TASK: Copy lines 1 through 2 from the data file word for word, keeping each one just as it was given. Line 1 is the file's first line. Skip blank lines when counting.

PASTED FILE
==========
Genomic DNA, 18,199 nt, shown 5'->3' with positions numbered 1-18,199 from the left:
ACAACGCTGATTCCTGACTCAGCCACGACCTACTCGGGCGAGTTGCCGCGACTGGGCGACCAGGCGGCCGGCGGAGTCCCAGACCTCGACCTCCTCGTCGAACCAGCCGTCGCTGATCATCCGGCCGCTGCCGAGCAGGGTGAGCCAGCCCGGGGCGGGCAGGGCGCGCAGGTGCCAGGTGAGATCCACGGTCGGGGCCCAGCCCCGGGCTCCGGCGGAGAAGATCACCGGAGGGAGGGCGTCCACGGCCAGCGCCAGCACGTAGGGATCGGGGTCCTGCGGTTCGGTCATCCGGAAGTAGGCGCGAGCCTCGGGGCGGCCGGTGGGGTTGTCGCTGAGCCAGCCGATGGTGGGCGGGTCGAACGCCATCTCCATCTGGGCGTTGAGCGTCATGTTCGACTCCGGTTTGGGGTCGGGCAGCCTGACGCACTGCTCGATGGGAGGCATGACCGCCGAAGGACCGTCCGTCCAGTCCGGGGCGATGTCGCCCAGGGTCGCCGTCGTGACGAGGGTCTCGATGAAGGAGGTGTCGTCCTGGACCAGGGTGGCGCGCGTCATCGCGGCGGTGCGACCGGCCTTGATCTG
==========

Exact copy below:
Genomic DNA, 18,199 nt, shown 5'->3' with positions numbered 1-18,199 from the left:
ACAACGCTGATTCCTGACTCAGCCACGACCTACTCGGGCGAGTTGCCGCGACTGGGCGACCAGGCGGCCGGCGGAGTCCCAGACCTCGACCTCCTCGTCGAACCAGCCGTCGCTGATCATCCGGCCGCTGCCGAGCAGGGTGAGCCAGCCCGGGGCGGGCAGGGCGCGCAGGTGCCAGGTGAGATCCACGGTCGGGGCCCAGCCCCGGGCTCCGGCGGAGAAGATCACCGGAGGGAGGGCGTCCACGGCCAGCGCCAGCACGTAGGGATCGGGGTCCTGCGGTTCGGTCATCCGGAAGTAGGCGCGAGCCTCGGGGCGGCCGGTGGGGTTGTCGCTGAGCCAGCCGATGGTGGGCGGGTCGAACGCCATCTCCATCTGGGCGTTGAGCGTCATGTTCGACTCCGGTTTGGGGTCGGGCAGCCTGACGCACTGCTCGATGGGAGGCATGACCGCCGAAGGACCGTCCGTCCAGTCCGGGGCGATGTCGCCCAGGGTCGCCGTCGTGACGAGGGTCTCGATGAAGGAGGTGTCGTCCTGGACCAGGGTGGCGCGCGTCATCGCGGCGGTGCGACCGGCCTTGATCTG